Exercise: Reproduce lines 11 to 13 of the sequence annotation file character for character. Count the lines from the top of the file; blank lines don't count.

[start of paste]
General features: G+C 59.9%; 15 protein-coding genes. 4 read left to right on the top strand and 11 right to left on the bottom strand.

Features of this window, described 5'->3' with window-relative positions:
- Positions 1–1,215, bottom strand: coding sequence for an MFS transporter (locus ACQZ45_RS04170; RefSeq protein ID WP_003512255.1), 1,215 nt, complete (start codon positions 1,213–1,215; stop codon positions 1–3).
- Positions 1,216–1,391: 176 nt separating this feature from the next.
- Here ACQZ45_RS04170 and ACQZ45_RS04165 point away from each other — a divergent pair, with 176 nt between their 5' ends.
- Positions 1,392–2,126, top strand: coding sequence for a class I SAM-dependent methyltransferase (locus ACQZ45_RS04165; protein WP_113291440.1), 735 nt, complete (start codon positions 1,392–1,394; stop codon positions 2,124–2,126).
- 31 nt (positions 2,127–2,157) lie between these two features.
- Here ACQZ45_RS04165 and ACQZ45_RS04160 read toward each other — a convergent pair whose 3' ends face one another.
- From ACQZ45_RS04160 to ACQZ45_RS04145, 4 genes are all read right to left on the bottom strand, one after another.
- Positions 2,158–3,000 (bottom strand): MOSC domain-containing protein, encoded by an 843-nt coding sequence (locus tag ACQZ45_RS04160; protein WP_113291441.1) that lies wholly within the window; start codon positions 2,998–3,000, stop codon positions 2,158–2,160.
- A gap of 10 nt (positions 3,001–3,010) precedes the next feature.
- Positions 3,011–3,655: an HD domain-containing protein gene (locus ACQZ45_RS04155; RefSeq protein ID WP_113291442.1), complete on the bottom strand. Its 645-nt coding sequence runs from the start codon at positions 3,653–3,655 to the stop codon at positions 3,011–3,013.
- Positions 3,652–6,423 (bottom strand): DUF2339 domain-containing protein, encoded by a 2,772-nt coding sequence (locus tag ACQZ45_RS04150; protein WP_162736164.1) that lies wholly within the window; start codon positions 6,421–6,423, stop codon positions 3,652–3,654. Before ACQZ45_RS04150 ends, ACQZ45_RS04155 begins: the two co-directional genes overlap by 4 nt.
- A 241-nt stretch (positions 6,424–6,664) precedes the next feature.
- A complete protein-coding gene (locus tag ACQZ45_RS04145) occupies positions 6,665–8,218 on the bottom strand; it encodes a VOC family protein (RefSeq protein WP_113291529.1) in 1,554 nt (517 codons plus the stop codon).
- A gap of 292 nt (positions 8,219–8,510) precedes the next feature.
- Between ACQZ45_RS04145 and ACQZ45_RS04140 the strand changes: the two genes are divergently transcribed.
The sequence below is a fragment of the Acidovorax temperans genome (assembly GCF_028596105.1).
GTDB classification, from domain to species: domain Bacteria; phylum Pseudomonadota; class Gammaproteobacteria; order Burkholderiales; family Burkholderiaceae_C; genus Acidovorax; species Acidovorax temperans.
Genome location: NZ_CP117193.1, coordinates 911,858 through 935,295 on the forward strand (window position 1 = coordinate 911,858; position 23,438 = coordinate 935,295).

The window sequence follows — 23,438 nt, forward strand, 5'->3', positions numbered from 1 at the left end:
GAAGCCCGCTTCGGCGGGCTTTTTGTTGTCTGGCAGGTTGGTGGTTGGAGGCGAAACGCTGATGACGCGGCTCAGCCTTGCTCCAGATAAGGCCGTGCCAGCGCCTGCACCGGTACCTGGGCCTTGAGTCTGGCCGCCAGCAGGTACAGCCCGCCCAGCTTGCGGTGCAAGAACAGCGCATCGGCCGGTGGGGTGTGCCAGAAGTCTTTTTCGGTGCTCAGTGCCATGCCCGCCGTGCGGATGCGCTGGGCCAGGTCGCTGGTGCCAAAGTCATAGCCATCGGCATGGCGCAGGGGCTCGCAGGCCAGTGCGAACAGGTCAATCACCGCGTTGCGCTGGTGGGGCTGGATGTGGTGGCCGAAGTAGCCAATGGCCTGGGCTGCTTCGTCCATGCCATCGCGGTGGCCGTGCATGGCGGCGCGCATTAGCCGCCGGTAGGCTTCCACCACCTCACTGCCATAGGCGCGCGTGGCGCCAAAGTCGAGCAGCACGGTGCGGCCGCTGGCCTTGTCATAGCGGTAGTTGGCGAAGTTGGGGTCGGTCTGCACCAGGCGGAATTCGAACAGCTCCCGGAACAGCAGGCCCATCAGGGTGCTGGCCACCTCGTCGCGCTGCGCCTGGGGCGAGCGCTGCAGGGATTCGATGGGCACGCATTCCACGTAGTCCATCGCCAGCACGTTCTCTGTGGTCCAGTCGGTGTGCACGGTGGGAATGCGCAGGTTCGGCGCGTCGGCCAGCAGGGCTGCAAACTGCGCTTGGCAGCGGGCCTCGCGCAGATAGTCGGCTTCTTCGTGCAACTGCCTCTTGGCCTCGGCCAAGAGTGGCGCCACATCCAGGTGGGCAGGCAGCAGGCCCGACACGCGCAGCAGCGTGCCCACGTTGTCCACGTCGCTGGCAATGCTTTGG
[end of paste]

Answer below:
- A gap of 10 nt (positions 3,001–3,010) precedes the next feature.
- Positions 3,011–3,655: an HD domain-containing protein gene (locus ACQZ45_RS04155; RefSeq protein ID WP_113291442.1), complete on the bottom strand. Its 645-nt coding sequence runs from the start codon at positions 3,653–3,655 to the stop codon at positions 3,011–3,013.
- Positions 3,652–6,423 (bottom strand): DUF2339 domain-containing protein, encoded by a 2,772-nt coding sequence (locus tag ACQZ45_RS04150; protein WP_162736164.1) that lies wholly within the window; start codon positions 6,421–6,423, stop codon positions 3,652–3,654. Before ACQZ45_RS04150 ends, ACQZ45_RS04155 begins: the two co-directional genes overlap by 4 nt.